There are many ways to integrate reading and writing preparation into play. Have your child match uppercase and lowercase letters in games or at the store. This encourages working memory (what letter they need to look for). Games like Zingo are great for teaching sight words in a fun way while also requiring a child to use their impulse control, shifting, and working memory.

        More reading and writing for kindergarten:

        Alphabet Discovery Bottle

        Magnetic Letter Handwriting Game

        Name Soup Writing Your Name 

        Fizzy Dough Letters 

        Handwriting Cookie Cutters

        Kindergarten lesson plans can include these math activities to develop executive functioning skills to prepare for kindergarten

        Math, Science, and Executive Functioning

        Early math and science skills can be fun and easy to integrate into play! If the weather is
        conducive, try hopscotch, saying the numbers out loud as you jump! For mental flexibility,
        change the rules of how they go through the series: hop on one foot, jump on two feet, switch
        feet, and so on. For older children or those who know their evens and odds, have them only jump
        on the odds or only on evens.

        For science, create simple science experiments, like vinegar and baking soda volcanos! This
        requires initiation, monitoring, impulse control, shifting, and planning/organizing.

        More kindergarten math activities to build executive function:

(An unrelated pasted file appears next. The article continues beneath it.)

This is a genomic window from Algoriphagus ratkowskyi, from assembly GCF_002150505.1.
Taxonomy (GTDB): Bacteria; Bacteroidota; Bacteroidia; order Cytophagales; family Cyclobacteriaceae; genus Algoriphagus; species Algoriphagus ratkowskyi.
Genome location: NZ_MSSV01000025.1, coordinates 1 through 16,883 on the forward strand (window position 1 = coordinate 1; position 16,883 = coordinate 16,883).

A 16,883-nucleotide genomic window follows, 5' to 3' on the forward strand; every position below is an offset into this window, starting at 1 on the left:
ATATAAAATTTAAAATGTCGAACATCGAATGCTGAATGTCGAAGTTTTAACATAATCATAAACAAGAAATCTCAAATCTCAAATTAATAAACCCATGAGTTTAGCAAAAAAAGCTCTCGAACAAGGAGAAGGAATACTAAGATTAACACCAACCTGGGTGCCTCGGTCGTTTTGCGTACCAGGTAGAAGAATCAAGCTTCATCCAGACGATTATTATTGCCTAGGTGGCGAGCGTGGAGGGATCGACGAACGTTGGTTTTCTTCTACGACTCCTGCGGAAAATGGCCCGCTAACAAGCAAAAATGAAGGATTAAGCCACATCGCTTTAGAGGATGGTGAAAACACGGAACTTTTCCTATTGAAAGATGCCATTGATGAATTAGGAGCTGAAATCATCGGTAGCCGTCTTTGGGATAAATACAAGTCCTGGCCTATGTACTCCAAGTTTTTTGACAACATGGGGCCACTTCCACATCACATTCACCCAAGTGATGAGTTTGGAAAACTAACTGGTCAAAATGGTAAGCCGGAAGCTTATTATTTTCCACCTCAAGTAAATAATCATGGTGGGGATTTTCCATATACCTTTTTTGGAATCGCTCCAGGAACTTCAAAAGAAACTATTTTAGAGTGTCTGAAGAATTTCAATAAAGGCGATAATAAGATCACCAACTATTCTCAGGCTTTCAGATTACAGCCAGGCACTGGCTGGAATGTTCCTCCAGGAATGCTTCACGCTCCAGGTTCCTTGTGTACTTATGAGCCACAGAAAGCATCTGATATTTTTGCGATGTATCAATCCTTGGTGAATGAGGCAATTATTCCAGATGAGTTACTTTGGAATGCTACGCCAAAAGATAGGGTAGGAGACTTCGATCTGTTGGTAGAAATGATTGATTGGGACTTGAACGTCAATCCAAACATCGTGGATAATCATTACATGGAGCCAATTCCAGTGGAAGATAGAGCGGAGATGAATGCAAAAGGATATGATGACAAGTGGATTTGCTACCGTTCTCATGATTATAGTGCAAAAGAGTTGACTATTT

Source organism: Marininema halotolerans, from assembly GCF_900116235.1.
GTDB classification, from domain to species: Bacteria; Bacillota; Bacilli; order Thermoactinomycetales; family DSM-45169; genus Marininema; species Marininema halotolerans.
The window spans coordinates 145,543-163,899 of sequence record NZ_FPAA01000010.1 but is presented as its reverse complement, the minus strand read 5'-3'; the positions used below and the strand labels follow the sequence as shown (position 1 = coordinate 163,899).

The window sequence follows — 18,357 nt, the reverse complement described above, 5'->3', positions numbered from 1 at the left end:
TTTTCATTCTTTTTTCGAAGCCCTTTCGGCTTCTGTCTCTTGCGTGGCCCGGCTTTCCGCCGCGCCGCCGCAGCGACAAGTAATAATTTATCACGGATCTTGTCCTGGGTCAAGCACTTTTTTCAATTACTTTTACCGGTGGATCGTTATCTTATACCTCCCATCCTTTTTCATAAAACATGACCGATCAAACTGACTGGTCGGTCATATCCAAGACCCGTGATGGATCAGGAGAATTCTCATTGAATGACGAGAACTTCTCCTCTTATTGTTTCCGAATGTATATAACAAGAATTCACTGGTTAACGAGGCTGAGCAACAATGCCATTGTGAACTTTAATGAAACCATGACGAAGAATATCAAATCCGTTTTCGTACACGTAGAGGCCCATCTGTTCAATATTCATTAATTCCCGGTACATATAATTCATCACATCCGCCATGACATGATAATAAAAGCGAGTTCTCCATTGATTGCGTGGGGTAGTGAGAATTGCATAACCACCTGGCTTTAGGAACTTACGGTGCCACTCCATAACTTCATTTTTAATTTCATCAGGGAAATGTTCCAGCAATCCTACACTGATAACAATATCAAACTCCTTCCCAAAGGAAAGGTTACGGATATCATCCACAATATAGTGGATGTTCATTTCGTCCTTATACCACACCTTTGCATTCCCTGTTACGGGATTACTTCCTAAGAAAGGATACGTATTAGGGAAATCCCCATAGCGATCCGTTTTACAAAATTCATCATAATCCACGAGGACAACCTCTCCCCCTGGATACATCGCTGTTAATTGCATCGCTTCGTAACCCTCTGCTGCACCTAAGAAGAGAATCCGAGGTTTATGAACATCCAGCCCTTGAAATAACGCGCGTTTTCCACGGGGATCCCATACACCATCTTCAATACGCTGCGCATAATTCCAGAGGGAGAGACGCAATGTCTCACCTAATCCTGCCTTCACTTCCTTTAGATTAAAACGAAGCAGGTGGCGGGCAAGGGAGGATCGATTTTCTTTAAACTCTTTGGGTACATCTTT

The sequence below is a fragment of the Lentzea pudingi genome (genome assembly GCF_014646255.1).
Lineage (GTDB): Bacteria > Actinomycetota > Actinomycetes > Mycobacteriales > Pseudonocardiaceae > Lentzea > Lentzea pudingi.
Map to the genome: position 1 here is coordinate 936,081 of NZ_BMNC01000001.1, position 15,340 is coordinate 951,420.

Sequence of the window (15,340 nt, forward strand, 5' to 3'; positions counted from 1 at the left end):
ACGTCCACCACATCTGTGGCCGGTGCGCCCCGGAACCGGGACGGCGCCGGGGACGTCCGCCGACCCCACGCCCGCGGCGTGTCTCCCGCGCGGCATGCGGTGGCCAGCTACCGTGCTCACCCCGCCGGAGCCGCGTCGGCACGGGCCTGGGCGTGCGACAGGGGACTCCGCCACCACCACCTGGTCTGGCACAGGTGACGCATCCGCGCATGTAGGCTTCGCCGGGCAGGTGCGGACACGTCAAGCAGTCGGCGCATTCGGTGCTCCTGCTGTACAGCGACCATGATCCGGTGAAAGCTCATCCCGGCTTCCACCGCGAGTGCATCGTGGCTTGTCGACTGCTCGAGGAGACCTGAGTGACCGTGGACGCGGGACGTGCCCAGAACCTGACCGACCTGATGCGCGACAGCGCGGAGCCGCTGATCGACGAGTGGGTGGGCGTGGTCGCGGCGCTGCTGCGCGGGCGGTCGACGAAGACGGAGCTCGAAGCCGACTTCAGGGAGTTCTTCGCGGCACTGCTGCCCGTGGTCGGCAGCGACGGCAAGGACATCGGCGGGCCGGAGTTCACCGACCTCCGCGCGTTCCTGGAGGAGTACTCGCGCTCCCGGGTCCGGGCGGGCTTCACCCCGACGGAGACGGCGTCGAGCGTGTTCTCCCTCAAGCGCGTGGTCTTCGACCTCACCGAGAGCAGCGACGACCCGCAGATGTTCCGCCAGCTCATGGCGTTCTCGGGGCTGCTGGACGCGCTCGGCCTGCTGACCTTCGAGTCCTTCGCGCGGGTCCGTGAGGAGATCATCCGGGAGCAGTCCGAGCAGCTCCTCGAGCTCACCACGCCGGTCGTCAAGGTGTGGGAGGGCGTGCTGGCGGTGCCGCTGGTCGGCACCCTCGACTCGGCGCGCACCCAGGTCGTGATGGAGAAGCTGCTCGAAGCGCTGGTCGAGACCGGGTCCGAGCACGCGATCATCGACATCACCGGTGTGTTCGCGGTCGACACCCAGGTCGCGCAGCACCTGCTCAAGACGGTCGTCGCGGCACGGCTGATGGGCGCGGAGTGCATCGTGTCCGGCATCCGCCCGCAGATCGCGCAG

Caterpillar Math Craft 

        Math with Checkers 

        Cardboard Tangrams 

        Play Dough Math 

        Counting Nature 

        Play and Executive Functioning

        Play is critical, but with the push to be ready for academics, play is getting pushed to the side
        However, without play, children suffer. They lack the ability to find joy in learning.

        Outdoor play provides the opportunity for children to develop their executive functioning while
        participating in child-led adventures! Taking a bike ride or a walk around the community, or
        even playing basketball in a driveway, requires a child to demonstrate strong impulse control and
        monitoring skills for safety. Red light, green light is also a great opportunity to work on impulse

        Outdoor play also encourages children to take risks while being aware of their surroundings.
        Whether determining if cars are coming, stranger danger, or appropriate clothing to wear outside,
        this is an incredible opportunity to encourage executive functioning development!

        Can’t play outside? Build a fort! Planning/organizing, initiation, shifting, time management, and
        working memory are critical for this.

        Kindergarten play ideas to build executive function

        Teaching Spatial Concepts 

        Bugs and Beans Sensory Play 

        Outdoor Small World Play 

        Painting Toys in the Water Table 

        Sticks and Stones Simple Sensory Play

        Use these executive functioning games in kindergarten lesson plans and to prepare for kindergarten

        Games and Activities to build executive functioning skills in kindergarten

        Some family-friendly games include Outfoxed (initiation, working memory, monitoring,
        planning/organizing, and impulse control) and Sneaky Snacky Squirrel Game.

        For less structured activities, think about making something in the kitchen, like baked goods. Making slime with a slime kit is another engaging way to build executive functioning skills.

        For a less structured executive functioning activity, try making a bracelet from a bracelet kit that involves patterns or low-level direction-following.

        For kindergarten readiness, focus on fun! This is a time of extensive growth, including in the
        area of executive functioning.

        For more executive functioning activities, grab this Executive Functioning Activity Guide. It’s full of strategies to address common executive functioning areas that impact working memory, attention, impulse control, organization, and more.

        executive functioning skills activity guide The OT Toolbox